February 10th, 2023 by Rieders Travis in Procedure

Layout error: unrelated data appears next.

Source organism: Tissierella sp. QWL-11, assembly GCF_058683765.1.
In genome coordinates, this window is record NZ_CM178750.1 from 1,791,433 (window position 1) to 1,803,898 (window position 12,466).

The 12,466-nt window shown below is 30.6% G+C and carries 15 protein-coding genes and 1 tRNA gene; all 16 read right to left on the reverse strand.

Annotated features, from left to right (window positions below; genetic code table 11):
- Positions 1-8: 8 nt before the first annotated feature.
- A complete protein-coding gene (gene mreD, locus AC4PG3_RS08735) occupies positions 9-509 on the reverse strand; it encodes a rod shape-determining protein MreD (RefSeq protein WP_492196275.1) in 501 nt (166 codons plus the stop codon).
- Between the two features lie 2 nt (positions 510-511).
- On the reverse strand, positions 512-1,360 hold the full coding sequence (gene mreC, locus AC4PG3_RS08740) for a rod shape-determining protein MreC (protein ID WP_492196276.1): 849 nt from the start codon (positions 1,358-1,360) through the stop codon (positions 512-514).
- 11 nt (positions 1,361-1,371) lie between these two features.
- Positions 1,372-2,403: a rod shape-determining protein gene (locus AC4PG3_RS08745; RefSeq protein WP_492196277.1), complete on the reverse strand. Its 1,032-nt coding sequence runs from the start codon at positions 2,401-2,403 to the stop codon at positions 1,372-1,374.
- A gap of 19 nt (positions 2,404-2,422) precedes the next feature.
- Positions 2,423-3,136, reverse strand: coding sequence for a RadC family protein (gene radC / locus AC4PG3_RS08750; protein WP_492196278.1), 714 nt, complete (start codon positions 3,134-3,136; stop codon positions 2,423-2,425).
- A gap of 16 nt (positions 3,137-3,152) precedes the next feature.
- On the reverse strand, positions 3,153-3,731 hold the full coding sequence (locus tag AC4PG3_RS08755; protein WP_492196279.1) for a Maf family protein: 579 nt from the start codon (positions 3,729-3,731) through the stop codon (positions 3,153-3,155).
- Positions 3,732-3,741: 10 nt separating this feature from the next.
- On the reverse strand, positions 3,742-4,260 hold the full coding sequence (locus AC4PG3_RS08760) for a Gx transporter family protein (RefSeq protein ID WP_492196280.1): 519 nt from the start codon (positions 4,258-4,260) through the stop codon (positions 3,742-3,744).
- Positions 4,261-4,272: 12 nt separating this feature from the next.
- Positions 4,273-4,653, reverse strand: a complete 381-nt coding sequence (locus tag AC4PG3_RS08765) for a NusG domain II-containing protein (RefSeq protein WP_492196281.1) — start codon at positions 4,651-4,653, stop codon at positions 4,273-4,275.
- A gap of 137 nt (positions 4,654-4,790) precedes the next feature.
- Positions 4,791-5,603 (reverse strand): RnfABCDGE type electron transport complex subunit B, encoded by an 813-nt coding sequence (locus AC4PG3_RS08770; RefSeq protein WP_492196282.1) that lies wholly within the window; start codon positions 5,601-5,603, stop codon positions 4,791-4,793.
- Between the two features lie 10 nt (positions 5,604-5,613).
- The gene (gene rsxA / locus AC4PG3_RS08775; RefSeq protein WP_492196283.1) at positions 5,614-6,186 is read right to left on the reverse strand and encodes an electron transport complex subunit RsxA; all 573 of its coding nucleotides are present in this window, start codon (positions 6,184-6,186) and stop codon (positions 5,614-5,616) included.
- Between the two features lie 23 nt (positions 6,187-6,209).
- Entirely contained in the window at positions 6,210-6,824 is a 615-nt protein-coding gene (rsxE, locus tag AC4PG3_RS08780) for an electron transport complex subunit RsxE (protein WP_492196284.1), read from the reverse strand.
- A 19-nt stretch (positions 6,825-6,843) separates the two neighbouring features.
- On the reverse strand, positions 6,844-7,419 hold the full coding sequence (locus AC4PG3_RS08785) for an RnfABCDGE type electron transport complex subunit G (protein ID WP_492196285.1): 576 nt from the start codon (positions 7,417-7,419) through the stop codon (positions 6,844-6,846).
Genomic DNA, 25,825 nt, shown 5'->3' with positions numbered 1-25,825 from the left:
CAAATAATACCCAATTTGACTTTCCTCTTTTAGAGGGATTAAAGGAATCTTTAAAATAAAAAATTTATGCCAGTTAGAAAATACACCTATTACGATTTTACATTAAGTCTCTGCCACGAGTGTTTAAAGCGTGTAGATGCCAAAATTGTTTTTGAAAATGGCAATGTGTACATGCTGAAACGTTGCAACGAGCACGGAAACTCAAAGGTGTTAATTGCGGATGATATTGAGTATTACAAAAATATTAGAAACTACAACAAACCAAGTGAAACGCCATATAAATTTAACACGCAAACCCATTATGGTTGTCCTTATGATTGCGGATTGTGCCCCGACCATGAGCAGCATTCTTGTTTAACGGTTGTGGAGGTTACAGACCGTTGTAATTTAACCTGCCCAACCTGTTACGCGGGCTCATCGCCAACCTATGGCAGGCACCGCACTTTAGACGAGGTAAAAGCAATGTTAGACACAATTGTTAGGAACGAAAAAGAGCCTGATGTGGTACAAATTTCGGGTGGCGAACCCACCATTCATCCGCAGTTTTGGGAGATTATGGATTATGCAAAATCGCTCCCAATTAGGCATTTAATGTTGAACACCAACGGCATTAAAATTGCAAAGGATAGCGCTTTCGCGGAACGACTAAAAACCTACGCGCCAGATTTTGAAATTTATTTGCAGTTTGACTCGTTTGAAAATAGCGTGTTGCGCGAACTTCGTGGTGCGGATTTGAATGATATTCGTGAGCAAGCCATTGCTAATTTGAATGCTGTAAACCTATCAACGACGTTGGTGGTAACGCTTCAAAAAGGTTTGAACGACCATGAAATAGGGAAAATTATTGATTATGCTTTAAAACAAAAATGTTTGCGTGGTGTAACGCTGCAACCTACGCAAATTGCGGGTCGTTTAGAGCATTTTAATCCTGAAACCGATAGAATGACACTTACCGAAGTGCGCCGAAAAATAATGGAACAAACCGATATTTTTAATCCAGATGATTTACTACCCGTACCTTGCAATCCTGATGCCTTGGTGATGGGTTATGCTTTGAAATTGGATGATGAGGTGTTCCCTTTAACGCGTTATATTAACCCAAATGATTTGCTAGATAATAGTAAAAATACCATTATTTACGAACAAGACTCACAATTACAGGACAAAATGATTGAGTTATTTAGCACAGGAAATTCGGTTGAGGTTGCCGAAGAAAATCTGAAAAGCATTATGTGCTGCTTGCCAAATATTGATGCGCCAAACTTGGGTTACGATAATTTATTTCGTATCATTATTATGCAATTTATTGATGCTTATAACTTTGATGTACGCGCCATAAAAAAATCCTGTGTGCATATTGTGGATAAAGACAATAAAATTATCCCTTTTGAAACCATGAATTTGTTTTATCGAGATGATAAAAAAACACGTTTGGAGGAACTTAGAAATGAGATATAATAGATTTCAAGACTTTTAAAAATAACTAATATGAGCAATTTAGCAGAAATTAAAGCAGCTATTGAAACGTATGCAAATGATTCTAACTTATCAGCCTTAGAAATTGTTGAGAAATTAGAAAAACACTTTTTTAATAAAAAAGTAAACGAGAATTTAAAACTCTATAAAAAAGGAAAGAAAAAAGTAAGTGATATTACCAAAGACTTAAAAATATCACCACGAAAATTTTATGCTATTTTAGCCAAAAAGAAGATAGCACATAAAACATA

Home Depot USA, Inc. v. Lafarge N. Am., Inc., 2023 U.S. App. LEXIS 2644 (3d Cir. February 2, 2023) (Scirica, C.J.)  In this interlocutory appeal, we are asked to decide how the doctrines of law of the case and issue preclusion apply to a particular dispute in this multidistrict litigation proceeding. Our answer is that those doctrines generally apply to each case in this MDL in the same way as they apply to cases outside of it. Because the District Court’s decision was not consistent with that principle, we will vacate and remand. This case involves allegations of a conspiracy to fix prices in the drywall industry. The District Court relied on issue preclusion and law of the case to exclude substantial portions of the testimony of Plaintiff Home Depot’s expert, Dr. Robert Kneuper. As part of Home Depot’s case against Defendant Lafarge, Dr. Kneuper opined that the conduct of several firms in the drywall industry, including Lafarge, was consistent with illegal price fixing. The same conduct was at issue in a class action brought by direct purchasers of drywall as part of an MDL before the same court. Home Depot’s later-filed case was consolidated with this MDL over its objection. The Court found that large portions of Dr. Kneuper’s testimony were “fundamentally improper” because they were “contrary to fundamental events” that had occurred in the MDL before Home Depot filed its case. Home Depot U.S.A., Inc. v. Lafarge N. Am. Inc., No. 2:18-cv5305, 2021 U.S. Dist. LEXIS 158984, 2021 WL 3728912, at *15 (E.D. Pa. Aug. 20, 2021). Specifically, the Court faulted Dr. Kneuper for failing to conform his testimony to three such “events”: (1) the Court’s prior grant of summary judgment to one of the alleged conspirators, CertainTeed, (2) the fact that another supplier, Georgia-Pacific, had not previously been sued, and (3) the fact that alleged conspirator USG settled very early in the class action case. 2021 U.S. Dist. LEXIS 158984, *14. The District Court said that Home Depot was “bound by the[se] underlying events” under the doctrines of issue preclusion and law of the case. 2021 U.S. Dist. LEXIS 158984. At *15. We believe that was error. Issue preclusion applies only to matters which were actually litigated and decided between the parties or their privies. But Home Depot was not a party (or privy) to any of the relevant events, and two of the three events to which it was “bound” were not judicial decisions. Similarly, the law of the case doctrine applies only to prior decisions made in the same case. But Home Depot’s case is not the same as the one in which the decisions were made, and as noted two of the three events were not decisions. On the facts here, the application of these doctrines was improper. We will vacate the District Court’s decision and remand for reconsideration. The law of the case doctrine cannot be applied across distinct actions in this multidistrict proceeding. Cases centralized in an MDL “retain their separate identities” unless they choose to proceed on a consolidated “master” complaint. The Court appeared to believe that the MDL procedure created an exception to usual law of the case rules. It quoted approvingly from a district court’s opinion in Philadelphia Housing Authority v. American Radiator & Standard Sanitary Corp., 323 F. Supp. 381, 383 (E.D. Pa. 1970), where that court concluded without much analysis that the doctrine could be applied across different cases in the same multidistrict proceeding. The MDL process “does not merge the suits into a single cause, or change the rights of the parties, or make those who are parties in one suit parties in another.” In re TMI Litig., 193 F.3d 613, 724 (3d Cir. 1999) (quoting Johnson v. Manhattan R.R. Co., 289 U.S. 479, 496-97, 53 S. Ct. 721, 77 L. Ed. 1331 (1933)). And neither MDL centralization nor any other procedural device can “impose the heavy toll of a diminution of any party’s rights.” Bradgate Assocs., Inc. v. Fellows, Read & Assocs., 999 F.2d 745, 750 (3d Cir. 1993). The necessary effect of making important rulings (like those on summary judgment) before certification is that “the decision will bind only the named parties.” 7AA Charles Alan Wright, Arthur R. Miller & Edward H. Cooper, Federal Practice & Procedure § 1785, at 384 (3d ed. 2005); see also Katz v. Carte Blanche Corp., 496 F.2d 747, 758-62 (3d Cir. 1974). The district court has broad authority to structure and manage the MDL proceeding to promote efficiency and avoid unfairness. But it does “not have the authority to create special rules” to “bind plaintiffs by the finding of previous proceedings in which they were not parties, even by a proceeding as thorough as the multidistrict common issues trial.” TMI, 193 F.3d at 726 (quoting DeLuca v. Merrell Dow Pharms., Inc., 911 F.2d 941, 952 (3d Cir. 1990)). On the facts here, we disagree with the trial court’s use of the doctrines of law of the case and issue preclusion. But we understand that preserving the finality of past rulings is essential “to secure the peace and repose of society,” “for the aid of judicial tribunals would not be invoked for the vindication of rights” if “conclusiveness did not attend” their judgments. S. Pac. R.R. Co. v. United States, 168 U.S. 1, 49, 18 S. Ct. 18, 42 L. Ed. 355 (1897). And the District Court has called for appellate guidance on applying these principles in this MDL proceeding. See Home Depot, 2021 U.S. Dist. LEXIS 215254, 2021 WL 5177742, at *4-5. As such, we discuss two aspects of finality—judicial economy and fairness to litigants—and identify proper methods of vindicating these values. A judge may formalize this process through the use of case management orders. This practice is regularly employed in MDLs—a judge may enter an order with respect to one party and then provide that it will be automatically extended to other parties if they do not come forward and show cause why it should not be applicable. See, e.g., Order of Jan. 24, 2018, In re Terrorist Attacks on Sept. 11, 2001, No. 03-MD-1570, at 2 (S.D.N.Y. Jan. 24, 2018) (“Any order entered into, or decision rendered, in this MDL that relates to all actions shall apply to all Tag-Along Actions without the need for separate motions and orders, unless counsel in a TagAlong Action show good cause why the order should not apply to that Tag-Along Action.”); Order to Show Cause as to the B3 Claims Against the Clean-Up Responder Defendants, In re Oil Spill by the Oil Rig Deepwater Horizon, No. 10-MD-2179 (E.D. La. Jan. 7, 2016) (similar); Order No. 50, In re Gen. Motors LLC Ignition Switch Litig., No. 14-MD-02543, at 8 (S.D.N.Y. Apr. 24, 2015) (implementing a show-cause procedure for applying rulings made on the basis of consolidated pleadings to nonconsolidated actions). This is a technique that we have approved. See In re Asbestos Prods. Liab. Litig. (No. VI), 718 F.3d 236, 240- 41, 247-49 (3d Cir. 2013) (affirming dismissal of claims for failing to produce diagnostic information as required by a case management order). A transferee judge may also make use of consolidated complaints to simplify the litigation. See In re Fosamax (Alendronate Sodium) Prods. Liab. Litig., 852 F.3d 268, 302 n.171 (3d Cir. 2017). The Manual for Complex Litigation provides an order that a court may easily use to direct the plaintiffs to file such a complaint. Manual for Complex Litigation (Fourth), § 40.21, at 737 (“To pursue class action treatment, plaintiffs must file by [date], a single, consolidated, special master amended complaint.”); see also In re Nat’l Football League Players Concussion Injury Litig., 821 F.3d 410, 421 (3d Cir. 2016) (“The Court also ordered plaintiffs to submit a Master Administrative Long-Form Complaint . . . to supersede the numerous then-pending complaints.”). Rulings made in connection with a consolidated complaint are law of the case for all parties named in that complaint. See Bell v. Publix Super Markets, Inc., 982 F.3d 468, 489 (7th Cir. 2020) (citing In re Refrigerant Compressors Antitrust Litig., 731 F.3d 586, 588 (6th Cir. 2013)).  The second value at stake is fairness to litigants.  A court may avoid unfairness through the use of appropriate discovery management orders. We do not prescribe any “single, undifferentiated approach,” but endorse wide “latitude” for “judicial oversight . . . to manage the availability of discovery obtained in one case for use in another. . . .” Am. L. Inst., Principles of the Law of Aggregate Litigation § 2.07, cmt. g (2010); see also In re Bridgestone/Firestone, Inc., Tires Prods. Liab. Litig., 659 F. Supp. 2d 1371, 1372-73 (J.P.M.L. 2009) (“We see no reason why the parties in subsequent actions, subject to the same conditions as those imposed on parties to the MDL, should not be able to avail themselves of the documents and depositions accumulated [in the MDL].”). The judge might also deal with monetary aspects of the problem by assessing common benefit fees. In multidistrict cases, “it is standard practice for courts to compensate attorneys who work for the common benefit of all plaintiffs by setting aside a fixed percentage of settlement proceeds.” In re Zyprexa Prods. Liab. Litig., 467 F. Supp. 2d 256, 265 (E.D.N.Y. 2006); In re Zyprexa Prods. Liab. Litig., 594 F.3d 113, 128-30 (2d Cir. 2010) (Kaplan, J., concurring) (approving this order). We have upheld the use of such fees in situations where an attorney “confer[s] a substantial benefit to members of an ascertainable class.” In re Diet Drugs, 582 F.3d 524, 546 (3d Cir. 2009). The American Law Institute endorses the use of common benefit fees to compensate lawyers for work they do on behalf of others. See Principles of the Law of Aggregate Litigation § 2.07, cmt. G (recommending that the use of discovery obtained by class counsel be compensated by “order of the class-action court to sequester a portion of any recovery obtained by the exiting claimant to account for the benefit obtained from the class discovery”); In re Linerboard Antitrust Litig., 292 F. Supp. 2d 644, 653-54, 661-62 (E.D. Pa. 2003) (making such an order). No particular approach will be suitable in every case. We describe these options as examples of alternatives that may be available. A district court charged with the responsibility of achieving this goal across “the multiplicity of actions in an MDL proceeding must have discretion to manage them that is commensurate with the task.” In re Phenylpropanolamine (PPA) Prods. Liab. Litig., 460 F.3d 1217, 1231 (9th Cir. 2006). Following remand, the District Court should reconsider the admissibility of Dr. Kneuper’s testimony without reference to issue preclusion and law of the case. It should allow Home Depot to make new arguments based on new or preexisting evidence, and it should consider Home Depot’s arguments that rulings in other cases in this MDL should not be followed, as more fully described in Part III of our opinion. We VACATE the judgment of the District Court and REMAND for further proceedings consistent with this opinion.